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RE: [cdt-dev] MI behaviour - var-evaluate-expression


the command -var-create - * &(x)
uses a * as the frame, which tells GDB to use the current frame and thread
for this variableObject, permanently. What that means is that when 
you do a -var-evaluate-expression of that same varObject, GDB will
evaluate it in the context of the proper thread and frame; no
need to do a -thread-select.

Don't forget to properly use -var-update if the memory might have changed.

As a note, with var-create, instead of using * for the frame, you can use @;
this will tell GDB to change the frame (and the thread?) for that variable
to the current frame at the time of your -var-evaluate-expression.  I haven't
used that form, so I'm not very familiar with it.


-----Original Message-----
From: cdt-dev-bounces@xxxxxxxxxxx on behalf of Mike Wrighton
Sent: Tue 12/2/2008 9:29 AM
To: CDT General developers list.
Subject: [cdt-dev] MI behaviour - var-evaluate-expression

I noticed that -var-evaluate-expression is called for variables that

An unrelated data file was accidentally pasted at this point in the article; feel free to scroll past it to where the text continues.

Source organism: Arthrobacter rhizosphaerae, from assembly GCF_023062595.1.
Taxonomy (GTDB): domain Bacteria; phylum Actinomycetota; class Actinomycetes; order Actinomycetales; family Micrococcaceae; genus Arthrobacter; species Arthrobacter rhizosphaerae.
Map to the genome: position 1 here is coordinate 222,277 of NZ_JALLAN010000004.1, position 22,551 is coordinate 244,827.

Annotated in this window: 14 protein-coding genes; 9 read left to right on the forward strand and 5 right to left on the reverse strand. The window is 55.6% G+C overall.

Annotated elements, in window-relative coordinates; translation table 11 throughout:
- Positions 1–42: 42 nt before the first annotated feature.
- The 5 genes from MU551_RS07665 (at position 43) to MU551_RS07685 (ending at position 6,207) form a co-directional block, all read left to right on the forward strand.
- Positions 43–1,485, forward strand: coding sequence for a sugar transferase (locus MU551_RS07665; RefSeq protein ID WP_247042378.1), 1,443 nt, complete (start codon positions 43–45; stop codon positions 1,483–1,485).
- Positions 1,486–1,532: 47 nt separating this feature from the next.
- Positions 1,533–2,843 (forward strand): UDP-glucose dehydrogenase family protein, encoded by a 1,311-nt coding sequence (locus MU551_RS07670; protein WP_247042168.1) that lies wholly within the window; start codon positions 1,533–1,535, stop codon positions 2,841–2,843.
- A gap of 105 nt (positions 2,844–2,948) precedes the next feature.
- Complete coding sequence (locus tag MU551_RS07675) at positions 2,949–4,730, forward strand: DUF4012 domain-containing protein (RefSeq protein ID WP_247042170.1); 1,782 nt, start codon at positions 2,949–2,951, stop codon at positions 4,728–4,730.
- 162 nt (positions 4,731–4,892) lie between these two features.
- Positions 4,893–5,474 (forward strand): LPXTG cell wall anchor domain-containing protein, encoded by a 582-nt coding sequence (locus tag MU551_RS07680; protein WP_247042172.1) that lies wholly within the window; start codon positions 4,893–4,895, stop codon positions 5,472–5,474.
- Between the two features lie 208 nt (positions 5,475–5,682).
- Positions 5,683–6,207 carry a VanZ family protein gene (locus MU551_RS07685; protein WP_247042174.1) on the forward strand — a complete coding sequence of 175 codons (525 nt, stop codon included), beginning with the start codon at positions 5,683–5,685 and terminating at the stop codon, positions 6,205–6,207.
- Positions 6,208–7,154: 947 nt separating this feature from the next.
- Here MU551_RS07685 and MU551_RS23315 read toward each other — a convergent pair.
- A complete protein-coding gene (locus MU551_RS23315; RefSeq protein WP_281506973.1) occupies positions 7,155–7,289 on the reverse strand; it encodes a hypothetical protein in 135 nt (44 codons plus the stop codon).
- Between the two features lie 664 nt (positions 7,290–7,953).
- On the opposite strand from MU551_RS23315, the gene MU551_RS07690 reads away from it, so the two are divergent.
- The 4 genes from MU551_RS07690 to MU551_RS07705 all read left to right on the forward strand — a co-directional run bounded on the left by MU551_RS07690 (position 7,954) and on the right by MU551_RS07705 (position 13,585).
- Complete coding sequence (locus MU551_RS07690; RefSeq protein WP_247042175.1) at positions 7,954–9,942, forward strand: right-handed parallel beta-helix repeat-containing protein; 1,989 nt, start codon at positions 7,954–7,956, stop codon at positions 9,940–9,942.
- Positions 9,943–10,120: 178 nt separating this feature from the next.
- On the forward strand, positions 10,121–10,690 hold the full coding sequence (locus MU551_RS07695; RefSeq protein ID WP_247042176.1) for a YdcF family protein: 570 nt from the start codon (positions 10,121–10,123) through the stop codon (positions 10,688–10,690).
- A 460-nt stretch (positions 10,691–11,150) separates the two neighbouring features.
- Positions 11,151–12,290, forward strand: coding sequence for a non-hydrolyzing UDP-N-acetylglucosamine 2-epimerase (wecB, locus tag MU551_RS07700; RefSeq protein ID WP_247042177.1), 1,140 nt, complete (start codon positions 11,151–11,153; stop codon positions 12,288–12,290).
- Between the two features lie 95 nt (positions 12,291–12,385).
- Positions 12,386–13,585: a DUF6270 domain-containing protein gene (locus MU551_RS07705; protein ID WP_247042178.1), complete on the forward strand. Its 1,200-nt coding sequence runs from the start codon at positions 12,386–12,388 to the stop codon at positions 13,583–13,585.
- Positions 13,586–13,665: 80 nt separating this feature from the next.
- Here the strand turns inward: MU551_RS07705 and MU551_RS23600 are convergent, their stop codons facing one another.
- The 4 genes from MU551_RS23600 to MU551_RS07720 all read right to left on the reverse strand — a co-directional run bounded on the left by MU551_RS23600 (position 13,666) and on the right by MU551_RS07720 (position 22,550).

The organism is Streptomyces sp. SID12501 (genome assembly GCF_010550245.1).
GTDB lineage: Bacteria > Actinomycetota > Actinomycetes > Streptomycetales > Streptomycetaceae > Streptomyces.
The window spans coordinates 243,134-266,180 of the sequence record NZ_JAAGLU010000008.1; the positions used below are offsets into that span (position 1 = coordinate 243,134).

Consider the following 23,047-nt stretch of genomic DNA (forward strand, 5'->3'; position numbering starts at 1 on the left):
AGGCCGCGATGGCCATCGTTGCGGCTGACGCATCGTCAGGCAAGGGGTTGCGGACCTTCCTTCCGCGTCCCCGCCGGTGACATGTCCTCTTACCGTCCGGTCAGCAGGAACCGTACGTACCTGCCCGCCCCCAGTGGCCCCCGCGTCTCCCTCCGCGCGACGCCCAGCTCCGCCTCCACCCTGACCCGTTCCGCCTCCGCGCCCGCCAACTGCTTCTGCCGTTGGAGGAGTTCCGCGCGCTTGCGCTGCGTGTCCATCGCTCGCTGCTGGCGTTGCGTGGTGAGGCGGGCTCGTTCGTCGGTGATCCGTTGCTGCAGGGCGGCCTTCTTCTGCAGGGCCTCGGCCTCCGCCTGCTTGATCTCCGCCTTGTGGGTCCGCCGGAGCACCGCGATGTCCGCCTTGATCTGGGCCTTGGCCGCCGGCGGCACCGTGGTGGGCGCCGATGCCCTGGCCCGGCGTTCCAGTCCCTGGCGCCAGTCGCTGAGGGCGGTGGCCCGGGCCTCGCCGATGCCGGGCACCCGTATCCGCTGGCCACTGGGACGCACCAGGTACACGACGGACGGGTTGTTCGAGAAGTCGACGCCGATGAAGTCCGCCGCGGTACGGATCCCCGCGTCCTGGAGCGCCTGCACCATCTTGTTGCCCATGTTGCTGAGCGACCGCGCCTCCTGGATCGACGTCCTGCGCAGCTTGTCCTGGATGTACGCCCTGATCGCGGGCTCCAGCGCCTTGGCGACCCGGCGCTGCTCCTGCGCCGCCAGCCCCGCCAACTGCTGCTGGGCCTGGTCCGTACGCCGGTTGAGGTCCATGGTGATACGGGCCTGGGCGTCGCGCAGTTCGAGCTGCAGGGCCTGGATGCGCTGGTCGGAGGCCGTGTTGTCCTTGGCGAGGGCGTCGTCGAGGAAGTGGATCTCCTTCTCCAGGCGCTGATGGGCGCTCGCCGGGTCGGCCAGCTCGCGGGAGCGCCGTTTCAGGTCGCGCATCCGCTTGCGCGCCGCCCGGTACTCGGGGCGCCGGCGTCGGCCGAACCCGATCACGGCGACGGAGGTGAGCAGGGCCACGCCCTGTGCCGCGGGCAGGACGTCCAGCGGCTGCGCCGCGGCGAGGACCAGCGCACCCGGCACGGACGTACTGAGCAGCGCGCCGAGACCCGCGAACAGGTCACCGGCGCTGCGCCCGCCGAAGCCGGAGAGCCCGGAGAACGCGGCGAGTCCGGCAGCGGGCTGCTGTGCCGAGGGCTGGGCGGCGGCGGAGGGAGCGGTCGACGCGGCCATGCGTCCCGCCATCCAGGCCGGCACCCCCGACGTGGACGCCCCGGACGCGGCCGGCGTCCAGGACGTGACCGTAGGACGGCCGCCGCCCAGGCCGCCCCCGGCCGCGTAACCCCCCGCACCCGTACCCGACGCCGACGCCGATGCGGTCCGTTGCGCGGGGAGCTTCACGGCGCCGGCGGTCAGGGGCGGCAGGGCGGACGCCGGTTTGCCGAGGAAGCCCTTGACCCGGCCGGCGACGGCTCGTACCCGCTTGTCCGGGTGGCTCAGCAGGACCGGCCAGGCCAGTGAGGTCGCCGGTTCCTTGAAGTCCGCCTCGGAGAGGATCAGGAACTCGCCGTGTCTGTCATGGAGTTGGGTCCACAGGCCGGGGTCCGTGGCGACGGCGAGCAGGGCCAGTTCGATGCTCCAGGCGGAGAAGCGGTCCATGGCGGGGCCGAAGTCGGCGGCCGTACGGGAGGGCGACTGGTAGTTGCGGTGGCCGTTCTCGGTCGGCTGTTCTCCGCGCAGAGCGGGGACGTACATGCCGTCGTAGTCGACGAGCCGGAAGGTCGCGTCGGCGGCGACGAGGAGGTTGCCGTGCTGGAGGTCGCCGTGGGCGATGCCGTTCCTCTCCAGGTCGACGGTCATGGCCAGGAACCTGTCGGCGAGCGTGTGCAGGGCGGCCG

could exist in other threads than the current one and wondered if this
is a bug or not (I've read the MI section in the gdb manual but
couldn't really find a proper spec for an MI controller)? So as an
example - if a user selects a thread in the thread list, CDT calls
-thread-select n, followed later by -var-create - * &(x) (for array
variables) in that thread, switches back to thread 1, then calls
-var-evaluate-expression for the array variable in the selected
thread. So what's happening is gdb is being asked to evaluate a
variable which exists in another thread. Normally this may be fine but
in a multi-core environment the other thread could use a different
address space in which case reading that variable will fail unless the
thread is switched to before.

Apologies if this makes no sense whatsoever...

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